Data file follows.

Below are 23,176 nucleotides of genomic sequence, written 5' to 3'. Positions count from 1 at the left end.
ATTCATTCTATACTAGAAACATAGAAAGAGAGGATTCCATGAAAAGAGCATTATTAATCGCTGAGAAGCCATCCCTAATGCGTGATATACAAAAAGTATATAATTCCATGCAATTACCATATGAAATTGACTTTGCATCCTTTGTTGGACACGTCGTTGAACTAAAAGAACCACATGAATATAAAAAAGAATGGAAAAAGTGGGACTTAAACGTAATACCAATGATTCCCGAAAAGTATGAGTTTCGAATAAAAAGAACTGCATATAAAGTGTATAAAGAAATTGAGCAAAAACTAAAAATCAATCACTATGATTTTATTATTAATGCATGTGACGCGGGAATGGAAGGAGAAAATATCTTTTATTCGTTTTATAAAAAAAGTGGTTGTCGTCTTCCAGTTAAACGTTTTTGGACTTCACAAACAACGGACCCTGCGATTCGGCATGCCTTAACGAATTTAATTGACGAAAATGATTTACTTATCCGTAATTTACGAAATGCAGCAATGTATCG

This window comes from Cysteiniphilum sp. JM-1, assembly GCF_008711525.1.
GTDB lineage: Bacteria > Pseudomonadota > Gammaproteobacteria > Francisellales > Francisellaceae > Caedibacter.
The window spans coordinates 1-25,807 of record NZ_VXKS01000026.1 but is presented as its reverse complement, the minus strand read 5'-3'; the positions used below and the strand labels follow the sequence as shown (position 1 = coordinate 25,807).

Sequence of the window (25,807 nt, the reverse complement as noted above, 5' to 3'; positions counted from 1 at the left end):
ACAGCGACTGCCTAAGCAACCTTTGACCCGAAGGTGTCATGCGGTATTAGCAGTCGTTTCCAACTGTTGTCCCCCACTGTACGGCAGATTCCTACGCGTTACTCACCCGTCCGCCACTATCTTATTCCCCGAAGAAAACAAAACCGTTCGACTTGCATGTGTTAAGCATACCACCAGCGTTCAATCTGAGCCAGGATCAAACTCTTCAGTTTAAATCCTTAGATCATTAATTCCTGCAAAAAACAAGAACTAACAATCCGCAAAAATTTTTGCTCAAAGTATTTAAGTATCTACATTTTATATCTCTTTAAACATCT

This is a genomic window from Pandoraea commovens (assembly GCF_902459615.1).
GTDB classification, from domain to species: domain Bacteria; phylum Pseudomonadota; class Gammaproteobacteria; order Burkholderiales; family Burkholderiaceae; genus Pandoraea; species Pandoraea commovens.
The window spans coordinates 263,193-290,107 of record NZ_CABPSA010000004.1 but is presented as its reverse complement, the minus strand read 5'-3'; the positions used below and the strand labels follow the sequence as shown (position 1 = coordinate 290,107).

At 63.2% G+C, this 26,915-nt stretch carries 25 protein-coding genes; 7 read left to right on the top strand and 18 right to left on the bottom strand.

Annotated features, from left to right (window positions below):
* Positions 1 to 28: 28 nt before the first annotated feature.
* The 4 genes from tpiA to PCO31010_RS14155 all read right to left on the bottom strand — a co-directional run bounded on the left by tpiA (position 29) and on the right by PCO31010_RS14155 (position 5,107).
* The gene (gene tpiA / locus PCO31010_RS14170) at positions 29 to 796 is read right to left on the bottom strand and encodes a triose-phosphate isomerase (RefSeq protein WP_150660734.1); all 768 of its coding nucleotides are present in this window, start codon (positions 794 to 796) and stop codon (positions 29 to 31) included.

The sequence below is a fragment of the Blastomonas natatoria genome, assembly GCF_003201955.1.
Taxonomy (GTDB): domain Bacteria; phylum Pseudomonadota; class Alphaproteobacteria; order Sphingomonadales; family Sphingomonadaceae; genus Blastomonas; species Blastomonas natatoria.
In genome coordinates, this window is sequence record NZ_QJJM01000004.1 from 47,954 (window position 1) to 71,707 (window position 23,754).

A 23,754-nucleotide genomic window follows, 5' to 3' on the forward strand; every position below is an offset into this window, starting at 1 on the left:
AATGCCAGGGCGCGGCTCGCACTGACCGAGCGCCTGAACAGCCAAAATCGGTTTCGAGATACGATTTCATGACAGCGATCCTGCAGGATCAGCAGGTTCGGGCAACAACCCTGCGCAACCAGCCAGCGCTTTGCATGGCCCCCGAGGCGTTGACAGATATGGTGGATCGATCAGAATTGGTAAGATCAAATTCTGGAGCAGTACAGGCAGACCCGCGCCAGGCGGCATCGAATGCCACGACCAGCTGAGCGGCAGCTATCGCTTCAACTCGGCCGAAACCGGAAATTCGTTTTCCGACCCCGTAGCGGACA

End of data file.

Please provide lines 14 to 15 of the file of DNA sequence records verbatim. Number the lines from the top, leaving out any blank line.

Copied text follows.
* The 4 genes from tpiA to PCO31010_RS14155 all read right to left on the bottom strand — a co-directional run bounded on the left by tpiA (position 29) and on the right by PCO31010_RS14155 (position 5,107).
* The gene (gene tpiA / locus PCO31010_RS14170) at positions 29 to 796 is read right to left on the bottom strand and encodes a triose-phosphate isomerase (RefSeq protein WP_150660734.1); all 768 of its coding nucleotides are present in this window, start codon (positions 794 to 796) and stop codon (positions 29 to 31) included.